Category Archives: Historic Preservation

‘Deep Throat’ parking garage is a goner

Usually you hear about a historic site disappearing because somebody is building a parking area.  This time a historic structure is disappearing because somebody is demolishing a parking area.

One of the most historic U.S. journalism sites will vanish after a Virginia county board voted to demolish the building and parking garage central to the Watergate political scandal of the 1970s.

The Arlington County Board agreed on Saturday to raze the Rosslyn garage where FBI official Mark Felt secretly met with Washington Post reporter Bob Woodward during the Watergate scandal. The investigation led to President Richard Nixon’s resignation in 1974.

Felt was known for decades as Woodward’s source “Deep Throat.”

Kind of seems like a shame, but at least there’ll be a marker at the spot.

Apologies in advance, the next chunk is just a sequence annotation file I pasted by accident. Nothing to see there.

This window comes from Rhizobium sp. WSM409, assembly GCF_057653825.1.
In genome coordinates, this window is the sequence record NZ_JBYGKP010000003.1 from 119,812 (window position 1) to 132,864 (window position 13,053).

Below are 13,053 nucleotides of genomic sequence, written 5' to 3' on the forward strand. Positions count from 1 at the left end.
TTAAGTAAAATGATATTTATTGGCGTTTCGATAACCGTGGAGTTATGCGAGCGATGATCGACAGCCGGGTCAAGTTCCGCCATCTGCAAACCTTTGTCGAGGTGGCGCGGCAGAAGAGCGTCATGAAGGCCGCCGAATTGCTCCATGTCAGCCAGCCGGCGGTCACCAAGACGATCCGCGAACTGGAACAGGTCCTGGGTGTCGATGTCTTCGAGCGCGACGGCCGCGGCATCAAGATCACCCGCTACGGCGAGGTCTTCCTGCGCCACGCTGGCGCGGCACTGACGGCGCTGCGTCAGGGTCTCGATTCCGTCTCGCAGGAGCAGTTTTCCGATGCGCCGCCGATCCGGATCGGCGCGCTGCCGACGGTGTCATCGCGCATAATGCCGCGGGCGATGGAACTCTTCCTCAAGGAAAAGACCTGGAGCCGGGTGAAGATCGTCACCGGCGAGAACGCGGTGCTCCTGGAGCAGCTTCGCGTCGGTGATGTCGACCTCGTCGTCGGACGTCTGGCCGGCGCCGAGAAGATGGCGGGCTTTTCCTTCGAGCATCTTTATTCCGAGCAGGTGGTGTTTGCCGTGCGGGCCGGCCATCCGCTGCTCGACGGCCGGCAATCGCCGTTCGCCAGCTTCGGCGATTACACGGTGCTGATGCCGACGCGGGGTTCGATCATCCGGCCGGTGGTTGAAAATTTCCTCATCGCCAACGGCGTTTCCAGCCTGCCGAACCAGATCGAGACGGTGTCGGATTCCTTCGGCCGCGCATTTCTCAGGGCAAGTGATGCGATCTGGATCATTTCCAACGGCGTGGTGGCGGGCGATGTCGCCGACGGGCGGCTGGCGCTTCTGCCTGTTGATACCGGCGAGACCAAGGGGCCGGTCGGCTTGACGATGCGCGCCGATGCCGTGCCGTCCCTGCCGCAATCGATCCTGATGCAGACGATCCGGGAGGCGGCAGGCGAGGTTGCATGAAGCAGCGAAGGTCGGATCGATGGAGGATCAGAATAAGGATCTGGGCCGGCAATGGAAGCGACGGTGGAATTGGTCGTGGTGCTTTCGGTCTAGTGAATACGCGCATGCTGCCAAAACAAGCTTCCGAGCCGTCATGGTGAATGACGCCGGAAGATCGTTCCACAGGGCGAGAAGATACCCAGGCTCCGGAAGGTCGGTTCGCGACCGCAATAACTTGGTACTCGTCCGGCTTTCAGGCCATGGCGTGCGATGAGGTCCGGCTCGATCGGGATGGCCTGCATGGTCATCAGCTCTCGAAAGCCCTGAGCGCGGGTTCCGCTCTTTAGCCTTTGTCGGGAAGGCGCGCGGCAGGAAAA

Leave a comment

Filed under Historic Preservation

Photograph your favorite Kentucky historic site and win a Bardstown getaway

The Kentucky Heritage Council is holding a pretty neat contest to celebrate National Historic Preservation Month.

In addition to the annual running of the Kentucky Derby, May is National Historic Preservation Month, and the goal is to highlight the many different kinds of historic places that Kentuckians feel at “home.”

“Historic places matter to Kentuckians. We want to invite people to share how and why they value Kentucky’s historic places, and build interest in the reuse and preservation of historic buildings,” said Craig Potts, KHC executive director and state historic preservation officer. “We want people to be able to tell their own story about how historic buildings and places make them feel.”

To enter, participants download the contest sign, found at http://www.heritage.ky.gov, or make their own; hold it in front of their favorite “Old Kentucky Home”; get a snapshot; then “like” the Heritage Council’s Facebook page at facebook/kyshpo and submit it to win – the only rule being, the site must be 50 years old or older. Participants will be asked to tell where the photo was taken, and why the place photographed is special.